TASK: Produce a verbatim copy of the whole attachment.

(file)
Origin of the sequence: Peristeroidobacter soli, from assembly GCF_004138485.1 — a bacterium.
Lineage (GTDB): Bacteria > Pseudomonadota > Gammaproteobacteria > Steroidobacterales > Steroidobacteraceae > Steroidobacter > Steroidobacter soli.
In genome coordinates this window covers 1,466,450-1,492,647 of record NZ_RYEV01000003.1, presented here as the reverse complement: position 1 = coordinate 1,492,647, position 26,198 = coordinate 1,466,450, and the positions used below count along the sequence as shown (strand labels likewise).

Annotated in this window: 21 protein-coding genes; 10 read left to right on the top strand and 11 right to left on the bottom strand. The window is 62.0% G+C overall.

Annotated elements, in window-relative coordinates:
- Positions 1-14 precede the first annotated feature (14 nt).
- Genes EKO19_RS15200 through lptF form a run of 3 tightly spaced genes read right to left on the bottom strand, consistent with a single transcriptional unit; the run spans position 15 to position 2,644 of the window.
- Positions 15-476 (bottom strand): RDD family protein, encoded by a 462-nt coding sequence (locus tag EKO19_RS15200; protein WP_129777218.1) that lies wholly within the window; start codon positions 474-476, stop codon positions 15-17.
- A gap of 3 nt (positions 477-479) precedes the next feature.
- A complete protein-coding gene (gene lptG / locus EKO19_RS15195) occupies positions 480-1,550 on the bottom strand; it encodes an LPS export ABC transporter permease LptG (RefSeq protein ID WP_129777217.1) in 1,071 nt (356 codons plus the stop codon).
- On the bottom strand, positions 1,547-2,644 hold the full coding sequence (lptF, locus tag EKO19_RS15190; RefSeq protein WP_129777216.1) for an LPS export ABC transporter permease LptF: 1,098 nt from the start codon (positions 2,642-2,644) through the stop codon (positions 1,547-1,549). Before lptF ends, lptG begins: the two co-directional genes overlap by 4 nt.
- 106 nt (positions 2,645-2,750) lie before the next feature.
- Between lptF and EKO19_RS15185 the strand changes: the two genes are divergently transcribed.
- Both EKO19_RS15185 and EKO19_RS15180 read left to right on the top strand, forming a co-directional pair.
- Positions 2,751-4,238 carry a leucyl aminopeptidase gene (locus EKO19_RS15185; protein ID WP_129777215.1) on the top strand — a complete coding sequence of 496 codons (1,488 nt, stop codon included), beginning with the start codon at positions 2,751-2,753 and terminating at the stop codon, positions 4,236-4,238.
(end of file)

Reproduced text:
Origin of the sequence: Peristeroidobacter soli, from assembly GCF_004138485.1 — a bacterium.
Lineage (GTDB): Bacteria > Pseudomonadota > Gammaproteobacteria > Steroidobacterales > Steroidobacteraceae > Steroidobacter > Steroidobacter soli.
In genome coordinates this window covers 1,466,450-1,492,647 of record NZ_RYEV01000003.1, presented here as the reverse complement: position 1 = coordinate 1,492,647, position 26,198 = coordinate 1,466,450, and the positions used below count along the sequence as shown (strand labels likewise).

Annotated in this window: 21 protein-coding genes; 10 read left to right on the top strand and 11 right to left on the bottom strand. The window is 62.0% G+C overall.

Annotated elements, in window-relative coordinates:
- Positions 1-14 precede the first annotated feature (14 nt).
- Genes EKO19_RS15200 through lptF form a run of 3 tightly spaced genes read right to left on the bottom strand, consistent with a single transcriptional unit; the run spans position 15 to position 2,644 of the window.
- Positions 15-476 (bottom strand): RDD family protein, encoded by a 462-nt coding sequence (locus tag EKO19_RS15200; protein WP_129777218.1) that lies wholly within the window; start codon positions 474-476, stop codon positions 15-17.
- A gap of 3 nt (positions 477-479) precedes the next feature.
- A complete protein-coding gene (gene lptG / locus EKO19_RS15195) occupies positions 480-1,550 on the bottom strand; it encodes an LPS export ABC transporter permease LptG (RefSeq protein ID WP_129777217.1) in 1,071 nt (356 codons plus the stop codon).
- On the bottom strand, positions 1,547-2,644 hold the full coding sequence (lptF, locus tag EKO19_RS15190; RefSeq protein WP_129777216.1) for an LPS export ABC transporter permease LptF: 1,098 nt from the start codon (positions 2,642-2,644) through the stop codon (positions 1,547-1,549). Before lptF ends, lptG begins: the two co-directional genes overlap by 4 nt.
- 106 nt (positions 2,645-2,750) lie before the next feature.
- Between lptF and EKO19_RS15185 the strand changes: the two genes are divergently transcribed.
- Both EKO19_RS15185 and EKO19_RS15180 read left to right on the top strand, forming a co-directional pair.
- Positions 2,751-4,238 carry a leucyl aminopeptidase gene (locus EKO19_RS15185; protein ID WP_129777215.1) on the top strand — a complete coding sequence of 496 codons (1,488 nt, stop codon included), beginning with the start codon at positions 2,751-2,753 and terminating at the stop codon, positions 4,236-4,238.